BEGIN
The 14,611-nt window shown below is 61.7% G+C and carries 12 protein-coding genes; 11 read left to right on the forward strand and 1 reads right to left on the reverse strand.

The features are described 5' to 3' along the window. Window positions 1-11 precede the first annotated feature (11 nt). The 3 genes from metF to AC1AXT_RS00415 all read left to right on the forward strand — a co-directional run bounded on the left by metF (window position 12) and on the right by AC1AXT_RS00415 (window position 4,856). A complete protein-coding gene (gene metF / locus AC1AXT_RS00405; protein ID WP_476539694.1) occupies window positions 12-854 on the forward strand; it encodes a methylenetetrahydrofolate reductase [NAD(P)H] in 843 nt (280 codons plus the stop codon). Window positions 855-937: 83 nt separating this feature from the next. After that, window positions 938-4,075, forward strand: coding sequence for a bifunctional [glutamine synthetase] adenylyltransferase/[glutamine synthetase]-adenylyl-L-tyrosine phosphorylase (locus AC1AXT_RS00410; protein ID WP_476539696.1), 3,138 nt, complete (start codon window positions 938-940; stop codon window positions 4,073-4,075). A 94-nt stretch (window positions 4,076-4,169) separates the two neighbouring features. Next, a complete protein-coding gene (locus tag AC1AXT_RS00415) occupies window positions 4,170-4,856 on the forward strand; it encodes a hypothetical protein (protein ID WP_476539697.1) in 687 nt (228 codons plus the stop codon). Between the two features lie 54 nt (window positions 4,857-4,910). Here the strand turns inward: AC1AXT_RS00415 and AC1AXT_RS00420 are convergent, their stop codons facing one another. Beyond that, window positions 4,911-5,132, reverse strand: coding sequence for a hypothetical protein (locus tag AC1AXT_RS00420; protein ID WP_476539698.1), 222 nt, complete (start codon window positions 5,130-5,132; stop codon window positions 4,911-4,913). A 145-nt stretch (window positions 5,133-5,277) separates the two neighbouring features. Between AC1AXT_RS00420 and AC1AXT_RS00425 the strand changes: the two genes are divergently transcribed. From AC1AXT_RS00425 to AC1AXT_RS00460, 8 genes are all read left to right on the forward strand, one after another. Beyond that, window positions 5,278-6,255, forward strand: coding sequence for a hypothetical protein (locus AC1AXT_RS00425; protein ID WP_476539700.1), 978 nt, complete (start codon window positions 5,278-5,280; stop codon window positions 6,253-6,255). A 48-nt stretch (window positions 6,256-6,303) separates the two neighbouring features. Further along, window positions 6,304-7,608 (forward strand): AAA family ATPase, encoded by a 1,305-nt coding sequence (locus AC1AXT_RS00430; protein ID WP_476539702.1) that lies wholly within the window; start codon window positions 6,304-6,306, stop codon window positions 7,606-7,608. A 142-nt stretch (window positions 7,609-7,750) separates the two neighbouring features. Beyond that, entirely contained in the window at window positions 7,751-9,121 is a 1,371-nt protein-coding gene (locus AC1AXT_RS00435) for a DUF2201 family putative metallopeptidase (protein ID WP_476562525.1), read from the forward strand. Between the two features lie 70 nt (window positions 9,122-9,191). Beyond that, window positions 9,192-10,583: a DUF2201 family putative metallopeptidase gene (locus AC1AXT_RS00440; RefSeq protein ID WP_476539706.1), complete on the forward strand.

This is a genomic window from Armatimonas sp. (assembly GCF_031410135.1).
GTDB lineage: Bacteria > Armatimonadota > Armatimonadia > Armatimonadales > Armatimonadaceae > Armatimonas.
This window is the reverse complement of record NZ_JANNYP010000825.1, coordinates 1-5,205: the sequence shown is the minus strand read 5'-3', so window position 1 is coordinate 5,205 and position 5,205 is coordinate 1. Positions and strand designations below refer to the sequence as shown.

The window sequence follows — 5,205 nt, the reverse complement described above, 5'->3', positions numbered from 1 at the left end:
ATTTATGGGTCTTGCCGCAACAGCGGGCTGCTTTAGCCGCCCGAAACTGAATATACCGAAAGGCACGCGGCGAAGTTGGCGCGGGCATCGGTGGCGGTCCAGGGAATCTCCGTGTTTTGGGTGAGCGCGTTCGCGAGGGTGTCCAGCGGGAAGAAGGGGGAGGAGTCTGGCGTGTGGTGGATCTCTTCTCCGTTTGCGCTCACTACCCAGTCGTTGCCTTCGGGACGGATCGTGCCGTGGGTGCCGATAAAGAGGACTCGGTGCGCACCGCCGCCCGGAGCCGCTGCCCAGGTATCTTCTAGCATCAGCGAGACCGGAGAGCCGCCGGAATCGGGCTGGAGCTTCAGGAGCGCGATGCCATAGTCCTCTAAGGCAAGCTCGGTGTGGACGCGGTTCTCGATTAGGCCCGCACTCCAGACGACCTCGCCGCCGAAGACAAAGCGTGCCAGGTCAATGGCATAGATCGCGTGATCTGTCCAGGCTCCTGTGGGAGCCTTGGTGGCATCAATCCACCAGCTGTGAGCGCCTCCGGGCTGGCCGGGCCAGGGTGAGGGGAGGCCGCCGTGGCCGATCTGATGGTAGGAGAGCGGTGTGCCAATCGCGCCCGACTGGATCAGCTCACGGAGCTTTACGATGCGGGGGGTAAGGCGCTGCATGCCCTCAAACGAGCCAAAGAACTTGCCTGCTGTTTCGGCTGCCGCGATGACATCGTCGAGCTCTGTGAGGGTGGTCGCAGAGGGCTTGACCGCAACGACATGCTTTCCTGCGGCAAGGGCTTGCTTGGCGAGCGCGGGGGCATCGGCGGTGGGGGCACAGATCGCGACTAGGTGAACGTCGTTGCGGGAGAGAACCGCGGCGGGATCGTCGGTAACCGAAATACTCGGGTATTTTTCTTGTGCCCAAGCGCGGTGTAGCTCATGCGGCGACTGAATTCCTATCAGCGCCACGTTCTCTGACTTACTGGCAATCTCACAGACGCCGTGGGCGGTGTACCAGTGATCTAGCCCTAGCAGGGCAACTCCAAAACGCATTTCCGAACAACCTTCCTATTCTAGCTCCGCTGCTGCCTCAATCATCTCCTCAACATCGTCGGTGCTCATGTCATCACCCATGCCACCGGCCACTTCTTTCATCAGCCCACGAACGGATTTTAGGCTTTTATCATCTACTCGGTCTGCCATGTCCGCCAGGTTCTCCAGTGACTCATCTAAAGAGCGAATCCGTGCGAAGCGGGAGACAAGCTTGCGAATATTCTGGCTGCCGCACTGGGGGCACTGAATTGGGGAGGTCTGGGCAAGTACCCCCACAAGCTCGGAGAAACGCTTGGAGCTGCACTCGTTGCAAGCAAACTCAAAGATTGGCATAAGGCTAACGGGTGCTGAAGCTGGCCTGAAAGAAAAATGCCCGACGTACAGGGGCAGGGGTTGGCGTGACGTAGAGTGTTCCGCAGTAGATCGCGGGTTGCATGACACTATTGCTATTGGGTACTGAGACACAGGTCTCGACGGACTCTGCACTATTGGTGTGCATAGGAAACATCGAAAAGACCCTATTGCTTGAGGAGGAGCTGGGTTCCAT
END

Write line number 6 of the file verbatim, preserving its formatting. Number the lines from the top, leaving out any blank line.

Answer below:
The window sequence follows — 5,205 nt, the reverse complement described above, 5'->3', positions numbered from 1 at the left end: